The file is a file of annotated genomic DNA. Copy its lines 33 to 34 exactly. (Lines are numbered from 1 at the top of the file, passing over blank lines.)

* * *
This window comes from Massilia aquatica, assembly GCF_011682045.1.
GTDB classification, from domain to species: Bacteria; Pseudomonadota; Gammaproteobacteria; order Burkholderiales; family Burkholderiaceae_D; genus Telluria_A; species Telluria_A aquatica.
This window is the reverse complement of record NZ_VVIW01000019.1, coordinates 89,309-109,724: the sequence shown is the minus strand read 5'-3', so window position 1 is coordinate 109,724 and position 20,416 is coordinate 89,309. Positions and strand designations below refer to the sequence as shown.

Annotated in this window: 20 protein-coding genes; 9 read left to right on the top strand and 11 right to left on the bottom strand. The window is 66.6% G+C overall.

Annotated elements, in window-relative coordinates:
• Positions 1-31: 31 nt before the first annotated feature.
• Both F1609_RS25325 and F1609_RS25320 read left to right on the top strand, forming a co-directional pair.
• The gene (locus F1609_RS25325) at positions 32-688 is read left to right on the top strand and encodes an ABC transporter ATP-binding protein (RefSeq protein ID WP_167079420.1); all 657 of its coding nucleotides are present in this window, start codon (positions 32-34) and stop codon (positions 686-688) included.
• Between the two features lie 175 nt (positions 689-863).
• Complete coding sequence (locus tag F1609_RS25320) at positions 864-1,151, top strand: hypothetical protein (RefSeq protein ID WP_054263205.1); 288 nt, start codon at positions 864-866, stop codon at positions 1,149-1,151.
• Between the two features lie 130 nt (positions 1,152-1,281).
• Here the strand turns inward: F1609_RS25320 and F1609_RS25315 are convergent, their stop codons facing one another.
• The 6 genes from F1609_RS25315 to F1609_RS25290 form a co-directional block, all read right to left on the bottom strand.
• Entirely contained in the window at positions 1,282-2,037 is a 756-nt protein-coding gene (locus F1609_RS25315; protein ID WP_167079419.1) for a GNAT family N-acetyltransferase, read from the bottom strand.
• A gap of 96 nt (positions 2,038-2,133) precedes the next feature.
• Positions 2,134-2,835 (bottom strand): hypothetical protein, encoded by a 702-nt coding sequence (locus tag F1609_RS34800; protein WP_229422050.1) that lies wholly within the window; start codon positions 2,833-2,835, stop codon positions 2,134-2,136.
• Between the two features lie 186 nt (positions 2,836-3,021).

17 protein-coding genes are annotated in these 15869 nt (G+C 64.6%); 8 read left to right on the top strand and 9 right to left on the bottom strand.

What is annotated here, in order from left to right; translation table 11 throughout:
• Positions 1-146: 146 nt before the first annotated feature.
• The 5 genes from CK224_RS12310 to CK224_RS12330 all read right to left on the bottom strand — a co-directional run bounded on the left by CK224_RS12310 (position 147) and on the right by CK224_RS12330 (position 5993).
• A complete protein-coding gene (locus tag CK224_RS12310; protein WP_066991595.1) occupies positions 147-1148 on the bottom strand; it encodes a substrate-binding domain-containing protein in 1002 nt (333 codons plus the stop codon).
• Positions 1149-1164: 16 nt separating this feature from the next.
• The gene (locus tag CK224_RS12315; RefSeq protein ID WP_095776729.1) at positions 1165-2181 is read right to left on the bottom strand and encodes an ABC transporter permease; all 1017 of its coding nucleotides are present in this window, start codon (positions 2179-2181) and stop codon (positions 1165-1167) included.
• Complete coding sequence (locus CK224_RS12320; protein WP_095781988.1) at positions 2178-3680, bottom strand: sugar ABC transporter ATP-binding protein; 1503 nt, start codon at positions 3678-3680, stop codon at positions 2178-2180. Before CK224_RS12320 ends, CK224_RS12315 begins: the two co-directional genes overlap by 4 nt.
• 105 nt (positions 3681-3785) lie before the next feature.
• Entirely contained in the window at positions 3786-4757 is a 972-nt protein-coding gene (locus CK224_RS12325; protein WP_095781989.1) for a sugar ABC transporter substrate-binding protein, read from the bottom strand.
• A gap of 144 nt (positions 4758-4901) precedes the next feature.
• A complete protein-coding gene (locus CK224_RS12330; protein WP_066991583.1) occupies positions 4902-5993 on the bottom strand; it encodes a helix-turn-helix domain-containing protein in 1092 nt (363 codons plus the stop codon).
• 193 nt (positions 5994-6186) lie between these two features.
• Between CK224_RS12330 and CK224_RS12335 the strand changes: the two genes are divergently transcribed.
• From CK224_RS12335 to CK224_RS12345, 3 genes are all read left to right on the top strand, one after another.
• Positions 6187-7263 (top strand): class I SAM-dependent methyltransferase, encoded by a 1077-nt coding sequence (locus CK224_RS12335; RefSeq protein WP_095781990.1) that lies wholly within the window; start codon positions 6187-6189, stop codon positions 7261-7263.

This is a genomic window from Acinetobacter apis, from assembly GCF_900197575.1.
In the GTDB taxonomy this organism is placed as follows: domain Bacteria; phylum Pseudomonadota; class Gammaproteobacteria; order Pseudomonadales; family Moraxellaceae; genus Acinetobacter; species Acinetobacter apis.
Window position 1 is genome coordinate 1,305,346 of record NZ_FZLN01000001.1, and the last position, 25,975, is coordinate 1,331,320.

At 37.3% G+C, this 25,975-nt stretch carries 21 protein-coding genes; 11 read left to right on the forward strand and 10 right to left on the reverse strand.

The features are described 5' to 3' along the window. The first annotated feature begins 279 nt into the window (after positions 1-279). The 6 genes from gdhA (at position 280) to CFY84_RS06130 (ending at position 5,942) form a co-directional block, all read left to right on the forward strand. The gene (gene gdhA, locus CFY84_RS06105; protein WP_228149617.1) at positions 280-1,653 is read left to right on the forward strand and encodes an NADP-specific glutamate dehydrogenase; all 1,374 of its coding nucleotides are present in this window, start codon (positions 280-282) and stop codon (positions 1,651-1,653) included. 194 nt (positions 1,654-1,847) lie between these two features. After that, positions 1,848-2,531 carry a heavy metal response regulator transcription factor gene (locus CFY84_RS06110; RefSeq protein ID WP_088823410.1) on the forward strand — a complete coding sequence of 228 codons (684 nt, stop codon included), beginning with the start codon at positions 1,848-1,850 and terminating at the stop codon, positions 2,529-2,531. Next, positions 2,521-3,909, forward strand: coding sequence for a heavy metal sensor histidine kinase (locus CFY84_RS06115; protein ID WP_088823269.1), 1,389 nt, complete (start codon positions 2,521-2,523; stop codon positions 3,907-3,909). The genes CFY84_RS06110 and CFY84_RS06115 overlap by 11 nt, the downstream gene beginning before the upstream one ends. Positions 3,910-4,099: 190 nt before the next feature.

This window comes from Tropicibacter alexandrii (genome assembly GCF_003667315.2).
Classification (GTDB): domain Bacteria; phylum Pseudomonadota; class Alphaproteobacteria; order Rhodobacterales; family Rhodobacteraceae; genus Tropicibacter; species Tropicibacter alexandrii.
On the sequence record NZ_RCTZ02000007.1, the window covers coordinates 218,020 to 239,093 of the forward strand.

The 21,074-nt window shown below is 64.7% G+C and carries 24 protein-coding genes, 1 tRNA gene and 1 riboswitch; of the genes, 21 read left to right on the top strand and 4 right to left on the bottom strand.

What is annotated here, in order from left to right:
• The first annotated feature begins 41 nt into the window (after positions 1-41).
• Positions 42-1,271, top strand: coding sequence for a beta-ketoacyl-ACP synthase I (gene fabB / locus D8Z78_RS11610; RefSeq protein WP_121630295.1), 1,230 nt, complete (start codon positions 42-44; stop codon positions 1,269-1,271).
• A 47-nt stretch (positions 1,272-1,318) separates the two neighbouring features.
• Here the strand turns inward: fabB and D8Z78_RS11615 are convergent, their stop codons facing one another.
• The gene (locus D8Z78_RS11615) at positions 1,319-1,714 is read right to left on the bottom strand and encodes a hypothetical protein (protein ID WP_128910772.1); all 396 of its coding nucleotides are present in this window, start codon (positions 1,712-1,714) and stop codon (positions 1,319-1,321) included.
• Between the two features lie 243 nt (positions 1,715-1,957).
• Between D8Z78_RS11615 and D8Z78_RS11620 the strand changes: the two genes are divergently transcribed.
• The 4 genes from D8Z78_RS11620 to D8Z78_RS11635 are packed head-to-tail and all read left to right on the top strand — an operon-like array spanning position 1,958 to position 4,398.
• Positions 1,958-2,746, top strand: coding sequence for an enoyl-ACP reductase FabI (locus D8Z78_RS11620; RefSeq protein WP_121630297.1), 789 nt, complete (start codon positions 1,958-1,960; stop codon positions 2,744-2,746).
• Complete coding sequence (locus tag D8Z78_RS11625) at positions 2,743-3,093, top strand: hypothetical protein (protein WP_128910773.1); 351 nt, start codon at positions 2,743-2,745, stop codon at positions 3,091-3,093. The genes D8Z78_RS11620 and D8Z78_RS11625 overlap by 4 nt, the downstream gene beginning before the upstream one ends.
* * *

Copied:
• Positions 6187-7263 (top strand): class I SAM-dependent methyltransferase, encoded by a 1077-nt coding sequence (locus CK224_RS12335; RefSeq protein WP_095781990.1) that lies wholly within the window; start codon positions 6187-6189, stop codon positions 7261-7263.

This is a genomic window from Acinetobacter apis, from assembly GCF_900197575.1.